Castle Rockâ€™s first three episodes did a great job of tossing loads of mystery and continued to pull at the threads of what is to come in Castle Rock. Would the show fare as well when not being able to binge three episodes at a time? After watching Castle rockâ€™s fourth episode, â€œThe Box,â€ I think I can say without a doubt, yes.
â€œThe Boxâ€ placed a huge emphasis on further unraveling Henry Deaverâ€™s timeline of events while he investigates his childhood disappearance. Much like the rest of his time at Castle Rock, the abrasiveness of the town wears on him mentally. What started as an intriguing case has turned into a balance of pushing people far enough to get information, without pushing them completely away. Henry Deaver has done this with varying degrees of success.
Henry is particularly at odds with Alan, and by association his mother Ruth, after he begins questioning them about his disappearance. These wounds are far too fresh to be healed, and that is quite apparent between the two of them.
Alan and Henry have multiple interactions where they just simply butt heads. Whether it is Alan floating the idea of taking his mother away from Castle Rock and back to Houston or Henryâ€™s accusation that Alan canâ€™t properly do his job after failing to push for details from the Desjardin residence, the two of them have some deep-seeded history and secrets between them. Alanâ€™s seeming admittance, even though we were shown otherwise in a previous episode, about Henry being the cause of his fatherâ€™s death forced Henry to question his reason for even being in Castle Rock. Alan mentioned the idea to Ruth about getting out of Castle Rock, which she was having none of, and she couldnâ€™t easily tell that this was Henryâ€™s idea. She blew up on Henry when they were getting further into the Desjardin residence and his disappearance continues to strain their relationship further.
Henry going to investigate the Desjardinâ€™s house was one of the most interesting aspects of this episode. The flashbacks were paired perfectly with the quirky aloofness of Josef Desjardins (David Selby). Shelby played the role perfectly. From reminiscing about times where he cut Sonny Liston’s hair, to the excitement he exudes when realizing that this was the missing Henry Deaver, were perfect. The scene played out to give away everything, while subsequently giving away nothing at the same time. They did a wonderful job of providing some more breadcrumbs to the mystery, while still adding some curveballs along the way.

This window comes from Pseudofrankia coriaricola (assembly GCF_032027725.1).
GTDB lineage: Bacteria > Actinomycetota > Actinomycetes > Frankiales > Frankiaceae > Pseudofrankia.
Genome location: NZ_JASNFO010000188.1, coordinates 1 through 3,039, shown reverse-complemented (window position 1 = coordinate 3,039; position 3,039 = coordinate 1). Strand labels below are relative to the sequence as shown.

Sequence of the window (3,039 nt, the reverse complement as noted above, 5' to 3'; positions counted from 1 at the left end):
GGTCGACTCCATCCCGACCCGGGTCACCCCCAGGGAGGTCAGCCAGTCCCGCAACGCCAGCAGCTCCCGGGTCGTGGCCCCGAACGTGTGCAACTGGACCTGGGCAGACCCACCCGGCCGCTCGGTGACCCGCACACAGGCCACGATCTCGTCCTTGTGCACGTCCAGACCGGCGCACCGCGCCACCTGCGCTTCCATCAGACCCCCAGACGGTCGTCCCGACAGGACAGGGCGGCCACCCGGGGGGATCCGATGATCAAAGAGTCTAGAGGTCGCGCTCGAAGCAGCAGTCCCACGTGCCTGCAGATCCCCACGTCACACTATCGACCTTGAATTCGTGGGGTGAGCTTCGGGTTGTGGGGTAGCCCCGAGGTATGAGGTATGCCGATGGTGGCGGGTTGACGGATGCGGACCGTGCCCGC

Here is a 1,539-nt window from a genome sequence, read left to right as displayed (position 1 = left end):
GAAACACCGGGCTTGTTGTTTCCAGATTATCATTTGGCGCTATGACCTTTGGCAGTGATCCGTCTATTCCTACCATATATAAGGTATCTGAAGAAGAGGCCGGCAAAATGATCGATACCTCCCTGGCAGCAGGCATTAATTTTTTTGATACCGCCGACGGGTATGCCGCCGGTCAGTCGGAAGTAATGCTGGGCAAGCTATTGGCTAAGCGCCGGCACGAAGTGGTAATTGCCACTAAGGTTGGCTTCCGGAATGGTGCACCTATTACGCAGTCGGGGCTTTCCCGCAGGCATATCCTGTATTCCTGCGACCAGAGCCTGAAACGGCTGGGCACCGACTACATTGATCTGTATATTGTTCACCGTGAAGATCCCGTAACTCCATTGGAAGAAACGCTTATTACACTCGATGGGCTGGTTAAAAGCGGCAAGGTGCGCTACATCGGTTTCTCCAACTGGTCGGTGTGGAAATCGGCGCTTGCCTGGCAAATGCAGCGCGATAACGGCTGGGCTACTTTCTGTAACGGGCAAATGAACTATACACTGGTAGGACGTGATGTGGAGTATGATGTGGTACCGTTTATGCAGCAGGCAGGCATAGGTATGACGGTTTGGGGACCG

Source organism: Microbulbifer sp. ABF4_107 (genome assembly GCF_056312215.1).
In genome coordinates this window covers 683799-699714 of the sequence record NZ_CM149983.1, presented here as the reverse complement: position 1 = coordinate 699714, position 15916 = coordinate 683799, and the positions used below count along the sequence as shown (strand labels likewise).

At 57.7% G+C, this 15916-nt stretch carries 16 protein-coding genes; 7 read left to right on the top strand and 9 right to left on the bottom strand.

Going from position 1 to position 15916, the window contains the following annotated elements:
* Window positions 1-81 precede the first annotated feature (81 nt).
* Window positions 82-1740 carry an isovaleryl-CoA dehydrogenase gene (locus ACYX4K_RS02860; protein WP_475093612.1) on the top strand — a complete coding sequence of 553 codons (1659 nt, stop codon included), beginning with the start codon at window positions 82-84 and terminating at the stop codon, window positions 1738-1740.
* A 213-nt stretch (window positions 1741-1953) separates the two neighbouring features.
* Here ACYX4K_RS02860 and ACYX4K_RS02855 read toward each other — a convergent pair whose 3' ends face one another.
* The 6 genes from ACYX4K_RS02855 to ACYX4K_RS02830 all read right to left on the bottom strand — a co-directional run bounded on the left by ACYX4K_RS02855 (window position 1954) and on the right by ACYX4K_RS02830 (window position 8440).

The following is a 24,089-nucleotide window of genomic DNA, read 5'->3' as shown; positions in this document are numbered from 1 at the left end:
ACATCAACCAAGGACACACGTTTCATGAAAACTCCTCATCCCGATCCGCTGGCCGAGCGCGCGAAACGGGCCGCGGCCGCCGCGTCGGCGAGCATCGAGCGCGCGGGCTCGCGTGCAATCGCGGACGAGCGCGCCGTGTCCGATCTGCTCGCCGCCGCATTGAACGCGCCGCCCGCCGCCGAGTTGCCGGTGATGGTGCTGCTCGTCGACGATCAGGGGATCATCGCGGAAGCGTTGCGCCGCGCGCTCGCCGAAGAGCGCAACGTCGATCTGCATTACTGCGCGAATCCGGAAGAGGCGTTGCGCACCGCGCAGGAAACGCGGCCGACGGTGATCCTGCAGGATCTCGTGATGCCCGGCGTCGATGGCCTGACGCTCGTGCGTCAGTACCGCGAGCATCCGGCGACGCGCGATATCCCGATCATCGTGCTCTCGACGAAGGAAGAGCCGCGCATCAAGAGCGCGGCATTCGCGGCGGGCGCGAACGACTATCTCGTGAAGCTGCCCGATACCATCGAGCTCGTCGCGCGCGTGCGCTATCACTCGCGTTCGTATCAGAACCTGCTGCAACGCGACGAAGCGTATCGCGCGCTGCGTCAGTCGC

Castle Rockâ€™s first few episodes alluded to the idea that this would center around the prisoner (Bill SkarsgÃ¥rd), but he doesnâ€™t have all that much screen time here. The importance of his character arc is far and away more impressive than his screen time. We learn that, after Dennis attempts to continue to befriend the prisoner, that his power (whatever that may be) is potentially transferred via touch. The two fist bump and Dennis goes on a rampage in the prison, killing guard after guard. Dennisâ€™ earlier demeanor toward the prison positioned it as him being no more free than the incarcerated inmates. So, maybe SkarsgÃ¥rdâ€™s powers simply amplify and force the other person to act upon those desires. Although, this theory may not hold since his previous cellmate died from cancer assuming to be inflicted by SkarsgÃ¥rd. It is interesting to note that, just before the massacre, Henry left Bill a voicemail saying he was going to take the settlement and head back home. Was this the last act of Dennis doling out justice via the help of SkarsgÃ¥rd?
The one avenue of Castle Rock that I thoroughly enjoy is the dark comedy, which is most often provided by Molly. In this episode, she is attempting to sell a house, but forgot the various personal effects left behind for the late Dale Lacy. From sympathy cards to putting the cremation urn into the freezer and the prospective buyer finding it, the show has a knack for making things funny in an unfunny scenario.